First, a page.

Canine Cogitations from a Local Luminary


Most television dog training shows are pretty formulaic. They feature the same host doing and saying the same things from week to week, only with different dogs and owners.

By the second or third series, the advice becomes repetitious and often dogmatic — it’s “my way or the highway.” Reality TV often focuses on problems, problems, and yet more problems, followed by seemingly magical “cures.” 

In reality, much of reality TV is decidedly unreal. Who knows what happened in the editing process? Most television dog training follows a 1-2-3-4 format: 1) Dog misbehaving, 2) Magical cure, 3) Dog being perfect, and 4) Owner endorsing trainer’s magic. Think about it: It doesn’t matter in which order the four parts of the sequence are filmed, just as long as they are assembled appropriately in the end. 

Let’s say, for example, that we have a program showing a dog that bites the trainer, then gets trained, and within minutes appears to love the trainer. The Dog’s owner is amazed and ecstatic. But for all we know, the dog loved and trusted the trainer at the start, then became fearful after some aversive manhandling and was provoked to bite. The owners are happy and smiling because their “dangerous” dog is in the hands of an expert, and because they’re on the telly. 

All the film editor has to do is reverse the “love” and the “bite” to create a convincing episode. To make television training appear to work, the editor only needs one shot of the dog misbehaving and another of him behaving perfectly, filmed in any order. 

Even if misleading editing is going on, it’s reasonable to presume that television dog trainers can train dogs because that’s what they do for a living. The burning question is whether the owners have learned how to train, so that the dog will continue to behave appropriately once the television crew has left. Was it a temporary TV fix or is the problem truly resolved? We viewers will never know. 

Reality TV producers think that problems and pseudo-drama make for good TV. Personally, I think that dogs and their owners deserve better. Rather than focusing on supposed problem solving, puppy/dog owners are screaming for programs that show them how to quickly, easily, and effectively train their puppies/dogs to act appropriately from the outset, so that they don’t develop predictable problems. 

A well-trained owner is absolutely essential to the well-being of a dog, because untrained owners tend to get frustrated and upset and may even punish the dog, when he simply lacks an education, through no fault of his own. 

Enter, which Kelly and I created long ago. It offers hundreds of free how-to training videos, and just this month we launched a new program on our Web-based DSD TV — America’s Dog Trainer. Each weekly episode features a different dog trainer from a different part of the U.S.  A second program, World’s Dog Trainer, will soon follow and will feature different dog trainers from different countries.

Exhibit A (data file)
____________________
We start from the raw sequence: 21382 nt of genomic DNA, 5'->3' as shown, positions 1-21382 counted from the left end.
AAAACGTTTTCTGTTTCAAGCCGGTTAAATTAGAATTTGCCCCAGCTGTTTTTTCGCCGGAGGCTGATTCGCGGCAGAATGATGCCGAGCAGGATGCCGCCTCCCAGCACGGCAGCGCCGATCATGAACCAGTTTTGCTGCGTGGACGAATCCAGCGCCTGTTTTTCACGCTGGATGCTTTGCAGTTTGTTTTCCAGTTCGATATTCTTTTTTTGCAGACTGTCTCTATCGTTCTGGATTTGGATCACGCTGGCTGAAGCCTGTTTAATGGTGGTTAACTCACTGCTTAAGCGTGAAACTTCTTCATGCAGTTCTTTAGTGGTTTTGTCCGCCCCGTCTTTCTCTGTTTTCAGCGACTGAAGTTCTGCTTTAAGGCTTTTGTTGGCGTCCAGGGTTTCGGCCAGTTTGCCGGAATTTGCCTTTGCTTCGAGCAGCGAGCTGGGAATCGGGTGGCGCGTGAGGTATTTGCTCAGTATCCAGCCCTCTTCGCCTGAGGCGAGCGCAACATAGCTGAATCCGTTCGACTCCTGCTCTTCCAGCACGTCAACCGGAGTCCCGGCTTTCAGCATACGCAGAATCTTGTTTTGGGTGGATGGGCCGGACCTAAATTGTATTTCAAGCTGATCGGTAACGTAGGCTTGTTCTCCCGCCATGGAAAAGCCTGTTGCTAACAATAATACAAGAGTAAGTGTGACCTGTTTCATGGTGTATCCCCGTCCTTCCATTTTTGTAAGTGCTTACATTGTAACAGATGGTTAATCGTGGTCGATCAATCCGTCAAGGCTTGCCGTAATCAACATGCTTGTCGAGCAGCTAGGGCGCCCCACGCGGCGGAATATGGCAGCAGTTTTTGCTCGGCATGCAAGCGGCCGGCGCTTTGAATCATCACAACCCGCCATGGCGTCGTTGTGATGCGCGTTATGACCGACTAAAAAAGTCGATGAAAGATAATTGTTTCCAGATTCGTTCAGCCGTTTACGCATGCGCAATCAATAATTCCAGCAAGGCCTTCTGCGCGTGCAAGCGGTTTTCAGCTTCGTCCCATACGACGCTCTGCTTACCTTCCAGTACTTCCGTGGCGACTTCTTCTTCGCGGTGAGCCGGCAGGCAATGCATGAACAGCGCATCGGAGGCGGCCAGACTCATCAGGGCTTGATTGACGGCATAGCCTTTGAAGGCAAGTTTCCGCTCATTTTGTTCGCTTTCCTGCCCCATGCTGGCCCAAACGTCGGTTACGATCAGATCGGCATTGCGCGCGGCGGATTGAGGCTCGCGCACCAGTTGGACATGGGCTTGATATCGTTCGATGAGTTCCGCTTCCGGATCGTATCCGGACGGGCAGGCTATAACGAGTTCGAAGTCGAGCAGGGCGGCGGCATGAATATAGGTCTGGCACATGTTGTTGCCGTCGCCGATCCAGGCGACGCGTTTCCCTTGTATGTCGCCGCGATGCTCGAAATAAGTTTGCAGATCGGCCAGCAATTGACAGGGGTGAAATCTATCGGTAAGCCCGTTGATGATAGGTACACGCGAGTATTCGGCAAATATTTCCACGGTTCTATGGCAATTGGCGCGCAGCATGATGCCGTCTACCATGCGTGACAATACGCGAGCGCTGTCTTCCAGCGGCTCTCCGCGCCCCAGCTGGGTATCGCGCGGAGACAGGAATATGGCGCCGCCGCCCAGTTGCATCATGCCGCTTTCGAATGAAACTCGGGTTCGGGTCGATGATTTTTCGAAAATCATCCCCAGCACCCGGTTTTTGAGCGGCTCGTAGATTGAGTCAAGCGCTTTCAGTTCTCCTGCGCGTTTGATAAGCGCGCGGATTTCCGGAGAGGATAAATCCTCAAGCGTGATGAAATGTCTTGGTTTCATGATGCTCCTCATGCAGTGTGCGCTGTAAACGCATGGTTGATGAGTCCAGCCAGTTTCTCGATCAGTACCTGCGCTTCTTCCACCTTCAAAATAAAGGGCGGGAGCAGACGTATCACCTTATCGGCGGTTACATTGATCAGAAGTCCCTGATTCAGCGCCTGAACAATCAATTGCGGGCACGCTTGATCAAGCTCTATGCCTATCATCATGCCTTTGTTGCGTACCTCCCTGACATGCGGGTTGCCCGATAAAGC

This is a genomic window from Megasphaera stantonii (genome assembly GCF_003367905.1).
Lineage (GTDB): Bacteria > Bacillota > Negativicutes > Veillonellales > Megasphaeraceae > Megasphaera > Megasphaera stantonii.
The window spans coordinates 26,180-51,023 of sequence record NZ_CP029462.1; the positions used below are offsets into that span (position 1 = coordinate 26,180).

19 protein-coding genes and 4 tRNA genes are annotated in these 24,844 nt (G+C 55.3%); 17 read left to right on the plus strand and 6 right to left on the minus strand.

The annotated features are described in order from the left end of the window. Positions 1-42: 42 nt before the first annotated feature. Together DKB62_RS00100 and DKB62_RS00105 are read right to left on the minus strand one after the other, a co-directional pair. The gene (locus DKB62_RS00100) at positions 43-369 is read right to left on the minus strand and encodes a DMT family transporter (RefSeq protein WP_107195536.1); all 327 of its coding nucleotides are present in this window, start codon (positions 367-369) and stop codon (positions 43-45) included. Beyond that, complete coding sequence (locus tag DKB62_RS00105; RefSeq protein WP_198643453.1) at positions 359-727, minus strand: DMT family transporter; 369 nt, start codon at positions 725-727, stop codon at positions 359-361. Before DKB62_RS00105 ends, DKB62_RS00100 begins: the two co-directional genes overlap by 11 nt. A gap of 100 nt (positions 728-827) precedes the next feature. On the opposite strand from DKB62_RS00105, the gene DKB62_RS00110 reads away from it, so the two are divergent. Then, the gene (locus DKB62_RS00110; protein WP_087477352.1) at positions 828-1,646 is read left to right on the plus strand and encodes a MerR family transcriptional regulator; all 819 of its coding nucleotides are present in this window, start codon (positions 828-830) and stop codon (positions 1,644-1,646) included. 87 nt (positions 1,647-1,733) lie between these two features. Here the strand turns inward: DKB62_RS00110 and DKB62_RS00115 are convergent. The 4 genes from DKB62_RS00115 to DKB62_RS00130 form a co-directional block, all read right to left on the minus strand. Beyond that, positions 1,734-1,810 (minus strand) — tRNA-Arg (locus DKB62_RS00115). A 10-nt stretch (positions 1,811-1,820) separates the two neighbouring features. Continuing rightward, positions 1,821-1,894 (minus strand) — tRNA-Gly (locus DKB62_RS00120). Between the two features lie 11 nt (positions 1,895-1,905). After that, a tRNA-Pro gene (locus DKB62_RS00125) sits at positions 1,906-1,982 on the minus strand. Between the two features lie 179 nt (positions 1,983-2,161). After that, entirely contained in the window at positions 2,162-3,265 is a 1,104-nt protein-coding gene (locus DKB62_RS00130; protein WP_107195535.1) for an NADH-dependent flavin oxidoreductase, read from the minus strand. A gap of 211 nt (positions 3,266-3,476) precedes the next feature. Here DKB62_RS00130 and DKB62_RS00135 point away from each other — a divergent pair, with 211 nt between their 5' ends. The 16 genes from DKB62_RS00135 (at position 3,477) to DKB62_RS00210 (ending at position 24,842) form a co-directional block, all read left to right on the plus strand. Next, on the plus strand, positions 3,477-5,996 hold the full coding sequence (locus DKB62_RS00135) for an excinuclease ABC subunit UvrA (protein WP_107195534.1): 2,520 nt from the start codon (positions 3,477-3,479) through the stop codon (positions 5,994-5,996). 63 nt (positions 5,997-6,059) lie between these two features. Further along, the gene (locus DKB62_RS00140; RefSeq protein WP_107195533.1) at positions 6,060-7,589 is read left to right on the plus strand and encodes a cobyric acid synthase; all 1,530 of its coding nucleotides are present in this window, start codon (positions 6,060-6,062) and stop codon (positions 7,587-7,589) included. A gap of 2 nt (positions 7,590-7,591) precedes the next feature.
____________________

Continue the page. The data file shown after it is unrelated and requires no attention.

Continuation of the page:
All these trainers focus on dog- and family-friendly training — proactively teaching dogs good habits, predicting and preventing common problems, and, most important, teaching dogs to enjoy training and playing games with their human companions. DSD TV benefits from the wealth of creativity and the variety of approaches demonstrated by many different trainers. This allows dog owners to choose a trainer and training style that suits their personalities and lifestyles. 

Ten years ago, I tried to create a dog-oriented cable TV channel, but the required budget exceeded $200 million. How technology has changed!  Now it is easy and affordable to film and edit short dog training videos and put them online. 

Web-based TV is a terrific business and educational model, much better than local, cable, or network. Web TV has a worldwide audience and all the programs are archived so viewers can watch at their own convenience — anytime and anywhere. All you need is a laptop (or iPad) to watch on the go, or you can connect to a big screen at home to watch the programs in your living room. It’s an exciting technology that I predict will be accessible from all televisions within a couple of years.

You don’t have to wait, though, to check out America’s Dog Trainer at

Ian Dunbar is a veterinarian, canine behaviorist, and puppy-training pio-neer. He is the founder of SIRIUS® Puppy Training and Scientific Director for


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